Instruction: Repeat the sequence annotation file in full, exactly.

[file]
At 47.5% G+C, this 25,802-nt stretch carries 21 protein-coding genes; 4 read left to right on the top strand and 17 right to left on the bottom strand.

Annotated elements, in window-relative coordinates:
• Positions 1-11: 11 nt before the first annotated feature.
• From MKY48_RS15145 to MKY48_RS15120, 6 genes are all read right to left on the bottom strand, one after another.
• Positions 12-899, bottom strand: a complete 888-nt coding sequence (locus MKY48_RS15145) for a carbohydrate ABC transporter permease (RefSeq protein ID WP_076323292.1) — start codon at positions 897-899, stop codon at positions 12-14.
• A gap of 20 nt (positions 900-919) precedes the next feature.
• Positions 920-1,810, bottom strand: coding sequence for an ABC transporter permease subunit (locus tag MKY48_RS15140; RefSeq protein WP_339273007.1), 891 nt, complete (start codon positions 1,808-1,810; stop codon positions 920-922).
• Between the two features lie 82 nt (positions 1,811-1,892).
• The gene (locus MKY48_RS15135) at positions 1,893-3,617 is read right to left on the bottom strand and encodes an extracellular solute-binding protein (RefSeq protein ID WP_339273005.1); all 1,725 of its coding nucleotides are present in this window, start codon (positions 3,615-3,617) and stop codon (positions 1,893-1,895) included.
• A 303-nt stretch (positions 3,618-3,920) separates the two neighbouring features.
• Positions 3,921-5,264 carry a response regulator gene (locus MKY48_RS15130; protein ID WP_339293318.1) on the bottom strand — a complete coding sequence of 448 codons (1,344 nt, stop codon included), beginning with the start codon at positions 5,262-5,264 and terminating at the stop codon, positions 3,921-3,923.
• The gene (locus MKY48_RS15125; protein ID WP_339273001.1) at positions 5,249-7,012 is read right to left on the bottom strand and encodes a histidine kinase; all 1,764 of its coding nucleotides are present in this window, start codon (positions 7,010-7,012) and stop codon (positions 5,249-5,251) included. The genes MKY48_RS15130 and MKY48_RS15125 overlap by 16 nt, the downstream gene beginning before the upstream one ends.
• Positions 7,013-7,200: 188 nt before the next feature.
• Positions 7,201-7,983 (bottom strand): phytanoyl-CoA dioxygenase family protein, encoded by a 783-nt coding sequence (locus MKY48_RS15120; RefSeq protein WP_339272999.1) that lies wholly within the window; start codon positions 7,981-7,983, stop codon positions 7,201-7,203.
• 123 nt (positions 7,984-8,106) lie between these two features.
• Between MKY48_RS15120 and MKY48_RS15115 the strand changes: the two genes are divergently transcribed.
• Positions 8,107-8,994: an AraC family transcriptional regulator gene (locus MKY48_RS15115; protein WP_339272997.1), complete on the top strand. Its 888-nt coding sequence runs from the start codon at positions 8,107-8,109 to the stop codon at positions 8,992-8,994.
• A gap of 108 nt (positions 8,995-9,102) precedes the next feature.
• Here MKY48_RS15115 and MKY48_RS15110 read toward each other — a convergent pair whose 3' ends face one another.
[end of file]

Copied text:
At 47.5% G+C, this 25,802-nt stretch carries 21 protein-coding genes; 4 read left to right on the top strand and 17 right to left on the bottom strand.

Annotated elements, in window-relative coordinates:
• Positions 1-11: 11 nt before the first annotated feature.
• From MKY48_RS15145 to MKY48_RS15120, 6 genes are all read right to left on the bottom strand, one after another.
• Positions 12-899, bottom strand: a complete 888-nt coding sequence (locus MKY48_RS15145) for a carbohydrate ABC transporter permease (RefSeq protein ID WP_076323292.1) — start codon at positions 897-899, stop codon at positions 12-14.
• A gap of 20 nt (positions 900-919) precedes the next feature.
• Positions 920-1,810, bottom strand: coding sequence for an ABC transporter permease subunit (locus tag MKY48_RS15140; RefSeq protein WP_339273007.1), 891 nt, complete (start codon positions 1,808-1,810; stop codon positions 920-922).
• Between the two features lie 82 nt (positions 1,811-1,892).
• The gene (locus MKY48_RS15135) at positions 1,893-3,617 is read right to left on the bottom strand and encodes an extracellular solute-binding protein (RefSeq protein ID WP_339273005.1); all 1,725 of its coding nucleotides are present in this window, start codon (positions 3,615-3,617) and stop codon (positions 1,893-1,895) included.
• A 303-nt stretch (positions 3,618-3,920) separates the two neighbouring features.
• Positions 3,921-5,264 carry a response regulator gene (locus MKY48_RS15130; protein ID WP_339293318.1) on the bottom strand — a complete coding sequence of 448 codons (1,344 nt, stop codon included), beginning with the start codon at positions 5,262-5,264 and terminating at the stop codon, positions 3,921-3,923.
• The gene (locus MKY48_RS15125; protein ID WP_339273001.1) at positions 5,249-7,012 is read right to left on the bottom strand and encodes a histidine kinase; all 1,764 of its coding nucleotides are present in this window, start codon (positions 7,010-7,012) and stop codon (positions 5,249-5,251) included. The genes MKY48_RS15130 and MKY48_RS15125 overlap by 16 nt, the downstream gene beginning before the upstream one ends.
• Positions 7,013-7,200: 188 nt before the next feature.
• Positions 7,201-7,983 (bottom strand): phytanoyl-CoA dioxygenase family protein, encoded by a 783-nt coding sequence (locus MKY48_RS15120; RefSeq protein WP_339272999.1) that lies wholly within the window; start codon positions 7,981-7,983, stop codon positions 7,201-7,203.
• 123 nt (positions 7,984-8,106) lie between these two features.
• Between MKY48_RS15120 and MKY48_RS15115 the strand changes: the two genes are divergently transcribed.
• Positions 8,107-8,994: an AraC family transcriptional regulator gene (locus MKY48_RS15115; protein WP_339272997.1), complete on the top strand. Its 888-nt coding sequence runs from the start codon at positions 8,107-8,109 to the stop codon at positions 8,992-8,994.
• A gap of 108 nt (positions 8,995-9,102) precedes the next feature.
• Here MKY48_RS15115 and MKY48_RS15110 read toward each other — a convergent pair whose 3' ends face one another.